When Do Babies Start Waving Hi and Bye?

Babies do a lot of cute stuff in their first year. But that awkward little flappy move that means they’re saying hello or bye-bye takes the cake.

In addition to being so stinking cute, it’s one of the first signs that your baby is becoming a sociable human, interested in participating in one of the world’s most universal greetings.

And once a baby learns how to wave, it’s basically game over: They know it gets a big reaction — from you, from Grandma, even from the random person in the drive-thru lane. Pretty soon, half their day will be spent waving at anyone, anytime, anywhere.

But when does your baby go from confused-about-the-world caterpillar to socially outgoing butterfly? Here’s when you can expect your baby to start waving, along with what it means about their development and what comes next.

Average age and signs that baby is ready

Most babies start waving around 9 months old, though some will do it a little earlier and some a little later.

There’s actually research suggesting that “imitation skills,” like waving, may be tied to your baby’s weight at birth. Case in point, a 2013 study suggested that babies with a very low birth weight were slower to master waving than full- term babies.

Whenever your baby starts waving, it probably won’t look very sophisticated in the beginning. Your baby may just flap their arm up and down, curl their fingers into a fist, or simply rotate their wrist.

With a little practice, though, all those random movements will eventually turn into a unique wave that reflects your baby’s personality.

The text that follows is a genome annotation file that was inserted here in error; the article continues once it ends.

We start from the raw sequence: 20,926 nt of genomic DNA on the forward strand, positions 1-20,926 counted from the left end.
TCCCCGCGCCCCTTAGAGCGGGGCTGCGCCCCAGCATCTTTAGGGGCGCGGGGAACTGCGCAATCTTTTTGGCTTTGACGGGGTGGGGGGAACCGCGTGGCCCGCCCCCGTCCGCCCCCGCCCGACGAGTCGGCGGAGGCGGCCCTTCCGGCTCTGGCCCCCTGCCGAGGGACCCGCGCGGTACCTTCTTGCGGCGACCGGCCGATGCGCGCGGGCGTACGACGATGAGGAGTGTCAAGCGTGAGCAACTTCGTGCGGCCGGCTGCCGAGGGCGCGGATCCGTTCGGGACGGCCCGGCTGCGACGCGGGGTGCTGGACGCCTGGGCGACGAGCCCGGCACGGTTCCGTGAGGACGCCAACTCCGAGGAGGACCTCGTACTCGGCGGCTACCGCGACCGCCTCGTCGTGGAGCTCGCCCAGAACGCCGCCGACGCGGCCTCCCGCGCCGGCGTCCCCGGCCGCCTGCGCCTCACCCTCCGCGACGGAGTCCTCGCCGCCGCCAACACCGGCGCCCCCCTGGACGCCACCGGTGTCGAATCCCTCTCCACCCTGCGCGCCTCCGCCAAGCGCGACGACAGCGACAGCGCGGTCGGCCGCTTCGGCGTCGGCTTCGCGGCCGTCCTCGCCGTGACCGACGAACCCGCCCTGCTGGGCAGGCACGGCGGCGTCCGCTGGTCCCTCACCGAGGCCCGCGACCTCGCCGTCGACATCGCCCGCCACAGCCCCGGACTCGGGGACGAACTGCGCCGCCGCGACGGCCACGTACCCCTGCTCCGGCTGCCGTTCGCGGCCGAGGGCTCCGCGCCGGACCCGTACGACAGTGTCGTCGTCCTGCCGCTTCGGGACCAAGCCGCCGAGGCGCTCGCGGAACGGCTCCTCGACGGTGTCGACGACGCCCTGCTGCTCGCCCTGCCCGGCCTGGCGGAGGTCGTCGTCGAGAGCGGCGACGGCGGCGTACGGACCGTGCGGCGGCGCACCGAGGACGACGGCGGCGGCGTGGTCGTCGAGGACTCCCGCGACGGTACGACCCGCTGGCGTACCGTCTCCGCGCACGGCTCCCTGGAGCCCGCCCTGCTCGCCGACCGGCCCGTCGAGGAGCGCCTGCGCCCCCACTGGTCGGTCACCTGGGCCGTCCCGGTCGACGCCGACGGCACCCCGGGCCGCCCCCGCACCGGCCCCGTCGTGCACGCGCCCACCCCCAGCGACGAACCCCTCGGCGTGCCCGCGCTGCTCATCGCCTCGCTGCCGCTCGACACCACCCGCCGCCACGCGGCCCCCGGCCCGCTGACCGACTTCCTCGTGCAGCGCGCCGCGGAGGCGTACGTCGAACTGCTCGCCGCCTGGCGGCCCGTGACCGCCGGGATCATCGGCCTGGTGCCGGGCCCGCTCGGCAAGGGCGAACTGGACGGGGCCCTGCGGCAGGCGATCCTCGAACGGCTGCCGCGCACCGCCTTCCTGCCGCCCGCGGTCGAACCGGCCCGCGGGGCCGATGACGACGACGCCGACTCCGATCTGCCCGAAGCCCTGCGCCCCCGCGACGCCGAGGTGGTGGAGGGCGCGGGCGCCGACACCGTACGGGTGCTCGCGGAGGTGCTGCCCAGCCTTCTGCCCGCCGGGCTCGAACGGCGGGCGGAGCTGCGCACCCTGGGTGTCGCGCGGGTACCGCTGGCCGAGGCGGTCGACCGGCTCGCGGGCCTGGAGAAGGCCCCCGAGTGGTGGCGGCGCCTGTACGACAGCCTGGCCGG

How and when to encourage it

If your baby is getting the hang of their motor skills in other ways, you can begin showing them how to wave. These other skills might include:

  • putting food or toys in their mouth
  • grasping objects for extended periods of time
  • holding their own bottle

Most babies will pick up this milestone just by watching others wave and then trying to imitate it. You can also help baby out by gently waving their hand for them when greeting or saying goodbye to someone.

Make sure you pair the motion with a verbal cue, so your baby learns that the words “hi” or “hello” and “bye-bye” or “goodbye” mean it’s time to start waving!

What skills it demonstrates

Well, gross motor skills, for one — being able to make their bodies do what they want in a coordinated way is an important milestone for babies. And it’s one that seems like it should be easy but still takes some practice!

There’s also some hand-eye coordination involved, though less than there is with clapping and pointing.

Finally, there’s nonverbal communication. It may be several more months until your baby starts talking, so finding ways to communicate with body language is hugely important to your baby’s development and overall sense of happiness.

Other milestones that happen around the same time

Other hand movements, like clapping and pointing, often go along with waving. Typically, waving happens first, but it’s no big deal if your child claps first and then starts waving a few weeks later.

Your baby may also be able to: